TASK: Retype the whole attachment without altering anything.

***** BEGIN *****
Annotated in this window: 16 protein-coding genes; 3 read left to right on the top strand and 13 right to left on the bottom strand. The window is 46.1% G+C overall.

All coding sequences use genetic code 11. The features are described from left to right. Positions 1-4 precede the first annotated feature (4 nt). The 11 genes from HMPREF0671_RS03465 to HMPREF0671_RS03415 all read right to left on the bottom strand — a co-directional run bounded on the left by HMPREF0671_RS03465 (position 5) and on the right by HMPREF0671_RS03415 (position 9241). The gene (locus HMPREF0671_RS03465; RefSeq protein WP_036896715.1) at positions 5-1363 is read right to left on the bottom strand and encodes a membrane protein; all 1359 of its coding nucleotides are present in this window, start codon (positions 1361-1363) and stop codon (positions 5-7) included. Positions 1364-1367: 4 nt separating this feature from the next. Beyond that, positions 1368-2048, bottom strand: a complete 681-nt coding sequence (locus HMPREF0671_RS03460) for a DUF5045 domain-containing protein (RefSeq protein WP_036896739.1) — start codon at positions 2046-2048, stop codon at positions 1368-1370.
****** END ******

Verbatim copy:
Annotated in this window: 16 protein-coding genes; 3 read left to right on the top strand and 13 right to left on the bottom strand. The window is 46.1% G+C overall.

All coding sequences use genetic code 11. The features are described from left to right. Positions 1-4 precede the first annotated feature (4 nt). The 11 genes from HMPREF0671_RS03465 to HMPREF0671_RS03415 all read right to left on the bottom strand — a co-directional run bounded on the left by HMPREF0671_RS03465 (position 5) and on the right by HMPREF0671_RS03415 (position 9241). The gene (locus HMPREF0671_RS03465; RefSeq protein WP_036896715.1) at positions 5-1363 is read right to left on the bottom strand and encodes a membrane protein; all 1359 of its coding nucleotides are present in this window, start codon (positions 1361-1363) and stop codon (positions 5-7) included. Positions 1364-1367: 4 nt separating this feature from the next. Beyond that, positions 1368-2048, bottom strand: a complete 681-nt coding sequence (locus HMPREF0671_RS03460) for a DUF5045 domain-containing protein (RefSeq protein WP_036896739.1) — start codon at positions 2046-2048, stop codon at positions 1368-1370.